Thanks
There are a few lines in that section that keep track of your contribution and conversion basis in your Roth IRA. These are numbers that may update and carryover each year. I think that's what's being referred to. If you don't keep track of it here (since it's not required to fill out if you don't distribute that year), you'll want your own tracking somewhere else so you know your basis.
Yes. That is what I meant. I suspect most people do this on a ledger or spreadsheet, but it can be done on the form.

:happy
Topic Author
catchinup
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Re: Backdoor & Mega Backdoor Roth in Same Tax Year?

Post by catchinup »

retiredjg wrote: Sun Apr 04, 2021 6:35 am
Yes. That is what I meant. I suspect most people do this on a ledger or spreadsheet, but it can be done on the form.
Yes, I'm keeping track in a spreadsheet. Thanks!!
Topic Author
catchinup
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Re: Backdoor & Mega Backdoor Roth in Same Tax Year?

Post by catchinup »

retiredjg wrote: Tue Mar 23, 2021 10:52 am The Mega-backdoor does not require the form to file your taxes. That is handled completely by 1099.
How then does the IRS ever know about voluntary after tax 401K contributions and subsequent conversions to Roth IRAs? There appears to be no way to specifically denote after tax contributions on form 5500ez. We are also saying here that there is no requirement to report subsequent conversions to Roth IRAs. The only way I see anything being reported is the distribution/conversion to on the 1099.

Am I missing something here?
retiredjg
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Re: Backdoor & Mega Backdoor Roth in Same Tax Year?

Post by retiredjg »

This is my best guess. You need to hear from Alan S on this. He posted something about this recently - you may want to look through his posts for information.

The basis (your after-tax contributions) from your Roth conversion from the after-tax account is kept up with on line 24 on Form 8606. See the form instructions, part III, line 24, I think it is the last bullet.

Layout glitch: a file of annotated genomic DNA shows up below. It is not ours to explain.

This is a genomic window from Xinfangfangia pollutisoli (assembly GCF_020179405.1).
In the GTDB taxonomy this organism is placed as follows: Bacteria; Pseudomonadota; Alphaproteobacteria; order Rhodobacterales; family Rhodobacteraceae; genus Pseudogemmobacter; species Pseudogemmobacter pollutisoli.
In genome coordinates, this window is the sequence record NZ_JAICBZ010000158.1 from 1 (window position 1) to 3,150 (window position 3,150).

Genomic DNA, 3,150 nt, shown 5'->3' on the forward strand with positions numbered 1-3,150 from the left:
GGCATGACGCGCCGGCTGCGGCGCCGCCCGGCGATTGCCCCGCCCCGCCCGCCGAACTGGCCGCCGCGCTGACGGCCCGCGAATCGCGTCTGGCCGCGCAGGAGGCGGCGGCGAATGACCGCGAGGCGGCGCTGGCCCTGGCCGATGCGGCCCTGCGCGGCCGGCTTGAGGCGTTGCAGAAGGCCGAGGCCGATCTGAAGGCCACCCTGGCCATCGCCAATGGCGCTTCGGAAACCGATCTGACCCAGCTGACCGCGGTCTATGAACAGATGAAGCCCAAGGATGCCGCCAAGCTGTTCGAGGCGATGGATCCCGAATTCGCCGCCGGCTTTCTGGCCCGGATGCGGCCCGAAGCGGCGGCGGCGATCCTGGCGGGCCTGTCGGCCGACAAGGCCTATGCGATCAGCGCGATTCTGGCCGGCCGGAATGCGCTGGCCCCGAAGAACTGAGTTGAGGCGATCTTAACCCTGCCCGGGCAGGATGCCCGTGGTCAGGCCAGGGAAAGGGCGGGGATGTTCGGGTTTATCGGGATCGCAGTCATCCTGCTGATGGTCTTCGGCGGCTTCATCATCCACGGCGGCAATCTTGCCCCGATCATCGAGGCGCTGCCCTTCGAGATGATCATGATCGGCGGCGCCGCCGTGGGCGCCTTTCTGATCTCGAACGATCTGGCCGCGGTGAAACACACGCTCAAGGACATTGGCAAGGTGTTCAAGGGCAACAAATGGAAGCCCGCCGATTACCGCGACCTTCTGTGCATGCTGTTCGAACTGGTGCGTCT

The problem is the IRS tells you not to file the form every year just for changes to part III (see instructions to part III). It specifically says "don't do part III unless you....yada, yada".

This seems to be some disconnect. I guess you are supposed to remember to add in these numbers the next time you use part III of the form. Like that's going to happen...(eyes rolling).

I don't think the IRS actually keeps up with basis. They may collect the information in some form that could be gathered and analyzed if they think a tax payer is cheating. But most likely, if they think a tax-payer is cheating on this issue, they are probably going to require the tax-payer to show where their numbers came from.

There is no way in heck I would depend on tax software to keep up with this for me. Not alone anyway.

The taxable part of the 401k after-tax account to Roth IRA conversion is handled by the 1099. The 1099 tells you how much was rolled over/converted. I think it also tells you how much your contributions were and how much was the taxable part. This is what the IRS is interested in and what will get flagged if you do not report it.

I hope that helps.
Topic Author
catchinup
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Re: Backdoor & Mega Backdoor Roth in Same Tax Year?

Post by catchinup »

retiredjg wrote: Sun May 09, 2021 2:44 pm The problem is the IRS tells you not to file the form every It specifically says "don't do part III unless you....yada, yada".
The top of the section III says not to fill out section 3 unless you took a distribution from a Roth IRA which is not what happened. I took an in-service distribution from a sub-account of my 401k designated for my after tax contributions. (This is how I keep those cleanly separated from my tax deferred contributions.) I'm afraid if I fill out section 3, the IRS will think I took a Roth IRA distribution and didn't pay taxes on it.
retiredjg wrote: Sun May 09, 2021 2:44 pm The taxable part of the 401k after-tax account to Roth IRA conversion is handled by the 1099. The 1099 tells you how much was rolled over/converted. I think it also tells you how much your contributions were and how much was the taxable part. This is what the IRS is interested in and what will get flagged if you do not report it.
The 1099 allowed me to report the total distribution and how much was taxable.

I'll look for Alan S' post.